Summer Pudding


  • 8 slices of white bread (or possibly more dependent upon basin shape and size), crusts removed.
  • 100g caster sugar
  • 7 – 800g soft fruit (mixed) eg blackberries, strawberries, raspberries, tayberries, tummelberries, blackcurrants and redcurrants
  • Cream, Creme Fraiche or Yogurt to serve

This is based on a friend’s recipe and as is my wont is not very purist in its method. However, it works and is yummy, and more to the point doesn’t collapse!

The recipe might seem a bit involved, but honestly and truly it only takes minutes to put together and can then be left in the fridge overnight so that for parties it is only a matter of tipping it out and eating it.

Prepare the sliced bread by removing the crusts. Bread that is a little stale is ideal for this but not essential.

Put the fruit and sugar in to a large pan and stir to coat the fruit with the sugar. Place the pan onto a very low heat and gently bring to simmering point, stirring all the time until the sugar is dissolved. Simmer gently for a few minutes to poach the fruit until it is soft.

Pour the fruit into a sieve over a bowl so that the drained juice is retained. Any left over once you have made the pudding can be used as a sauce for serving.

Take a 2 pint pudding basin, or similar bowl, and lightly grease the sides with an invisible smear of butter. Put a little square of grease proof paper in the very bottom of the basin to help when you tip the pudding out. You can now line it with the bread slices.

I like to make sure that one side of the bread is soaked with juice. Thus, I put some juice on to a plate or flat dish and then place each slice of bread, on one side only, into the juice before fitting it into the basin. Place the juiced side of the bread against the wall of your basin, starting with one piece on the bottom of the basin.

I then place whole pieces of bread round the basin, making sure to overlap well with the bottom piece of bread. This will leave triangular shaped gaps between each piece which I then fill in at the end. It is important to make sure the pieces overlap well so that they do not separate when you finally tip the pudding out of the basin to serve.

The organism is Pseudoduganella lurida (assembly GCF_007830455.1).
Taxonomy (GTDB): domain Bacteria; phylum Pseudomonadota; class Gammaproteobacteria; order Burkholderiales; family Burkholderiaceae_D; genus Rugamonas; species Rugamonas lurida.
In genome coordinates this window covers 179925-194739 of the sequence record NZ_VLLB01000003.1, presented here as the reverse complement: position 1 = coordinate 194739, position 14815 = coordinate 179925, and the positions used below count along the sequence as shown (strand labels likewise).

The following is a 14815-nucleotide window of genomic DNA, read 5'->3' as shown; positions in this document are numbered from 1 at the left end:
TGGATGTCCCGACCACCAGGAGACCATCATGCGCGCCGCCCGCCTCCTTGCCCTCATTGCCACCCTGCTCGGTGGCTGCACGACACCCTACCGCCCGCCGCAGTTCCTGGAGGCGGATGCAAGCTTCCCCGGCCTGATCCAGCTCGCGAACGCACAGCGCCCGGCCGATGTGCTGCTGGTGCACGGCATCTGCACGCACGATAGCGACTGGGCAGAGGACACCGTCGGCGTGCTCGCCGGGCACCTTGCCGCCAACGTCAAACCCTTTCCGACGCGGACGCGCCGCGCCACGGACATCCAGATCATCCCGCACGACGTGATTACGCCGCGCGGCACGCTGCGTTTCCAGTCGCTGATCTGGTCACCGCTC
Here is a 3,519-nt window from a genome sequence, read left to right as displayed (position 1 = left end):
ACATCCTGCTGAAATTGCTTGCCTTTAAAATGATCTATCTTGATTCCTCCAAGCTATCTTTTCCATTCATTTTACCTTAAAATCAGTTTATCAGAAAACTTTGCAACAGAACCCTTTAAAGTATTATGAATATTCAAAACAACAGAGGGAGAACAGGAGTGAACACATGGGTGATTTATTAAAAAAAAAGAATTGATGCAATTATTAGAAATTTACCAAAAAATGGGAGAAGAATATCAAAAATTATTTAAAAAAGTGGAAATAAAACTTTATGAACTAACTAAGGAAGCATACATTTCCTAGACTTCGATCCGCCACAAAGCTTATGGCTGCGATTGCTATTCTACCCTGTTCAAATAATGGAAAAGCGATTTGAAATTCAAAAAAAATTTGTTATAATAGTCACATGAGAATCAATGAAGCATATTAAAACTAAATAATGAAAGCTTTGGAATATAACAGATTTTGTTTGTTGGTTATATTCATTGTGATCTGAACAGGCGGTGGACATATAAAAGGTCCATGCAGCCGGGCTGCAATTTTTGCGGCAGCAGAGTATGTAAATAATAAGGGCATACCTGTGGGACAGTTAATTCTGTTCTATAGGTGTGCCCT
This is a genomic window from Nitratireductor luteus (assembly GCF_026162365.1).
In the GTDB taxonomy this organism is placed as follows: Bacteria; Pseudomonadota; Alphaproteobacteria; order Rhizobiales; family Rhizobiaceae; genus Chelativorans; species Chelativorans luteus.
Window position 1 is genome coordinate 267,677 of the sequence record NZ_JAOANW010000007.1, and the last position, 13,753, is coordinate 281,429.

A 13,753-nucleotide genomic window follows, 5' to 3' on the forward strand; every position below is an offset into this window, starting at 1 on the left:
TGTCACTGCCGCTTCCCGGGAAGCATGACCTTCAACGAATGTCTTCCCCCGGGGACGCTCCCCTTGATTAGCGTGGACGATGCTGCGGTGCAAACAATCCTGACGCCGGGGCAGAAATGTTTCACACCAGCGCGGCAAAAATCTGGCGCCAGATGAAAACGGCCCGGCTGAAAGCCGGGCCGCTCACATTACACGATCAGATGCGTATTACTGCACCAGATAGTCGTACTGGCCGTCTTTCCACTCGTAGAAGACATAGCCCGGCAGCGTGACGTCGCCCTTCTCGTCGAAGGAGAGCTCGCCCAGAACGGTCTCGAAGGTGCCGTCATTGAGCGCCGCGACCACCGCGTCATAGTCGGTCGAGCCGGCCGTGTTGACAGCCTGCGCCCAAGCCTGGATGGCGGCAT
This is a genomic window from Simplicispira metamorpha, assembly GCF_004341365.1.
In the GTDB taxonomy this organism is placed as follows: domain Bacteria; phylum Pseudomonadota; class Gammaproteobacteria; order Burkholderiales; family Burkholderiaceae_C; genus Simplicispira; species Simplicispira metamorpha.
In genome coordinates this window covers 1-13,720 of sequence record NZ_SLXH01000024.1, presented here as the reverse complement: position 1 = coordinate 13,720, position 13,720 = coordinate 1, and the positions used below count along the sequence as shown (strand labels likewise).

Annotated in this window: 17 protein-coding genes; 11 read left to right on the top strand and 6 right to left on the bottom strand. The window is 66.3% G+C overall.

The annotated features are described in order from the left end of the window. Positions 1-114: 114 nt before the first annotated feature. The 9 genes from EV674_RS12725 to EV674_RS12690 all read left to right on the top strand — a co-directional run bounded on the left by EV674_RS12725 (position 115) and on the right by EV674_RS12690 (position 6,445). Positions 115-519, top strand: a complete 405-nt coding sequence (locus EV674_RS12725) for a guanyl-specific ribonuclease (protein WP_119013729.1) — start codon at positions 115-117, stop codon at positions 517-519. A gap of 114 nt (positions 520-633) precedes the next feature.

Once the basin is completely lined tip the drained fruit into it and make sure it has packed in well. I then add a little of the juice if I think it looks a little too well drained, but not too much!

To seal the pudding off place un-soaked bread over the top of the fruit so that again the seam between the wall of bread and this final layer across the top will also seal properly. I then pour a little juice over this final layer so that the bread is nicely soaked and coloured with the juice.

Find a saucer or plate that sits nicely on the top of your pudding without touching the sides of the basin. Push it gently down on the pudding – a little juice will probably seep up round the edges. Place a can of beans or similar on the saucer to keep it all weighted down. Chill for several hours.

To serve, ease a palette knife between the bread and basin, as far down as you can, to loosen the pudding. Place your serving dish over the eased pudding and invert to tip the pudding out onto the plate. You may need to gently shake to release it. Ideally your serving dish will have a bit of a lip so that you can pour some of the left over juice over the pudding for decoration. Serve with cream, creme fraiche or even creamy yogurt (see recipe) and any left over juice from draining.

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